Critique is a fundamental part of the artistic process, providing artists an opportunity to get a fresh pair of eyes on their artwork.
- Watch the 3 min. version
- Watch the 34 min. version
This video explains concrete, practical strategies that both art teachers and art students can apply to group critiques in the classroom.
Discussion led by Art Prof Clara Lieu and Teaching Artists Cat Huang, Lauryn Welch, and Casey Roonan.
Prof Lieu’s Tips
Critique is an essential component of the artistic process. This tutorial will demonstrate and explain concrete, practical strategies for both art teachers and art students which they can apply in their artistic process.
A wide range of critique formats will be shown and explained: one-on-one art critiques, small group art critiques, methods for self-critique, large group art critiques within an art class, and more.
For every art teacher, leading art critiques during an art class is an ongoing challenge.
Every student, every artwork, and every art critique is different. In the context of any art critique, teachers need to be alert, responsive, and ready to handle any circumstance that arises in the conversation.
Art students have their own challenges as participants in a group critique, how do you speak articulately about your own artwork? How do you make comments that are tactful and that will impact your peers in a positive way?
This video provides a comprehensive look at critiquing art.
- What is an art critique?
- First critique is important
- The need for engagement
- Set ground rules
- Students need to back up their points
- Positive feedback
- Be candid & constructive
- Separate yourself from your art
- Listen & be less defensive
- Critique is a “test”
- Critique formats
- Be fair with time
- Split the class when needed
- What to critique: thumbnail sketches, or the final art?
- In-progress critiques catch mistakes
- One-on-one critiques
- Consider skill & subject
- Stick to the prompt
- Set aside personal bias
- Get many opinions
- Take initiative
- Use simple language
- When students don’t talk
- Negative social dynamics
- Keep calm & control the situation
- Facing an inactive class
- Don’t ignore rude behavior
- Shut down inappropriate topics
- Let a student take time when emotional
- Sensitive topics are necessary
- Warn students of offensive work
- Do research before showing the final piece
Blue Wolf Spirit’s Tips
Art Prof has a number of videos on how to perform an art critique. And for most people, they follow the rules and give other members 3 crits for every post of their own in the crit channel.
Some do it to “follow the rules” and others do see that providing crits to fellow members generates positive community interactions.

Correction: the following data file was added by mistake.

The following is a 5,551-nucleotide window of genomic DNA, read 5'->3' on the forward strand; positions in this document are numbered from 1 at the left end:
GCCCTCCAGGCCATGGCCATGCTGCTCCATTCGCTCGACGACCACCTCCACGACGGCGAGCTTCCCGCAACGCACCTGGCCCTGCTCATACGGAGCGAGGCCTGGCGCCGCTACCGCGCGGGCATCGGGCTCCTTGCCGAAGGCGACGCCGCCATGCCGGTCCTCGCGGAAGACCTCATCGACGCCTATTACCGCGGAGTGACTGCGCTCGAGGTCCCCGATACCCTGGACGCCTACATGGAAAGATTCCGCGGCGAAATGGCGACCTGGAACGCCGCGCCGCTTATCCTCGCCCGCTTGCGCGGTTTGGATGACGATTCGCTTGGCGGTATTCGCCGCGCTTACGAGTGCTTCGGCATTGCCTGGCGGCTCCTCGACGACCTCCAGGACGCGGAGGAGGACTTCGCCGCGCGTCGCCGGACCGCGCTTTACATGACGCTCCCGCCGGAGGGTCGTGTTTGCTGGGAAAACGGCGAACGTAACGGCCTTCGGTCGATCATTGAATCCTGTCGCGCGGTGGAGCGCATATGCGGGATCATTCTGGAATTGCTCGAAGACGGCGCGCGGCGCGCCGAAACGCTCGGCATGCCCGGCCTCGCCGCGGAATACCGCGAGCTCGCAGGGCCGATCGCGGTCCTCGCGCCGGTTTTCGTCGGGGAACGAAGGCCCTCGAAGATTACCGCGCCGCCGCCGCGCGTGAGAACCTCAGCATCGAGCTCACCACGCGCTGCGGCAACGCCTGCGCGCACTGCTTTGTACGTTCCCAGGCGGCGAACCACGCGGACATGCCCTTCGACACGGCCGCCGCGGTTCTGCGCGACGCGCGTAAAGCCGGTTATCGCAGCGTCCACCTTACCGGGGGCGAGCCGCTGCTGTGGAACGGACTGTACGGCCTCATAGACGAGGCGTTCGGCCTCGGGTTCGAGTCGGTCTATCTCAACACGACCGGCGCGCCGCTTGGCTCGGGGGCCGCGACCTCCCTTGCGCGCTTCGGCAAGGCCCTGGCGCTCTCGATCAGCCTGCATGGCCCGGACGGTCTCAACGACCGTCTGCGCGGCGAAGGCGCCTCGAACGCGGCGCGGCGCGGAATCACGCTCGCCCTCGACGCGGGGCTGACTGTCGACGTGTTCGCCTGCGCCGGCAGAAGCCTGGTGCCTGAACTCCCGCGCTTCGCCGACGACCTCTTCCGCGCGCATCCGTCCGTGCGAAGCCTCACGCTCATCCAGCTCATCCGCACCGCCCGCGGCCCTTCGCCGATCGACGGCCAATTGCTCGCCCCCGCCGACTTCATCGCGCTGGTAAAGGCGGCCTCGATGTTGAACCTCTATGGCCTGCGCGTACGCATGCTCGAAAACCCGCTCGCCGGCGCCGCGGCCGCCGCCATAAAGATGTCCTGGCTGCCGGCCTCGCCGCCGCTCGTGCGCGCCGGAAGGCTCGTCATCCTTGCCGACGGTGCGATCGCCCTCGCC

People appreciate being “seen” and often tend to respond to the same members that responded to them. But there are more benefits to critiques than may be apparent.
The most useful benefit is that you are training your eyes and mind. With each critique, you are learning how to look at art and see things you like and things that you don’t like so much.
You notice the “vibe” or the feeling the piece generates. With practice you can see tangents, perspective and proportion. If there are colors, you can see if they work well together or distract from the piece.
You get used to looking at a color snapshot of a piece and turning it into a black and white photo so you can better see the values. You make sure in each piece you have a range of values/tone – from the darkest darks to the lightest lights.
And with all that information in your head, you can look at your own work and run through that checklist. So each time you give someone else a critique, know that you are gaining something too.
You are working your “art brain muscle” to be able to identify areas in your own art that may need a little more work or attention. Critique of someone else’s art makes your art better.
The other benefit that you can realize from exercising your crit muscle is being able to separate your product from yourself. The first few times someone critiques your work, it may be difficult for you.
As you give and get critiques, you start seeing that it’s simply a matter of determining if the piece needs more work. It may take time, but you eventually realize that the critique is not judging your artwork, but suggesting ways it can be improved.
It is not a valuation of you as a person. And it is not an evaluation of you as an artist. It’s about the piece, not the person.
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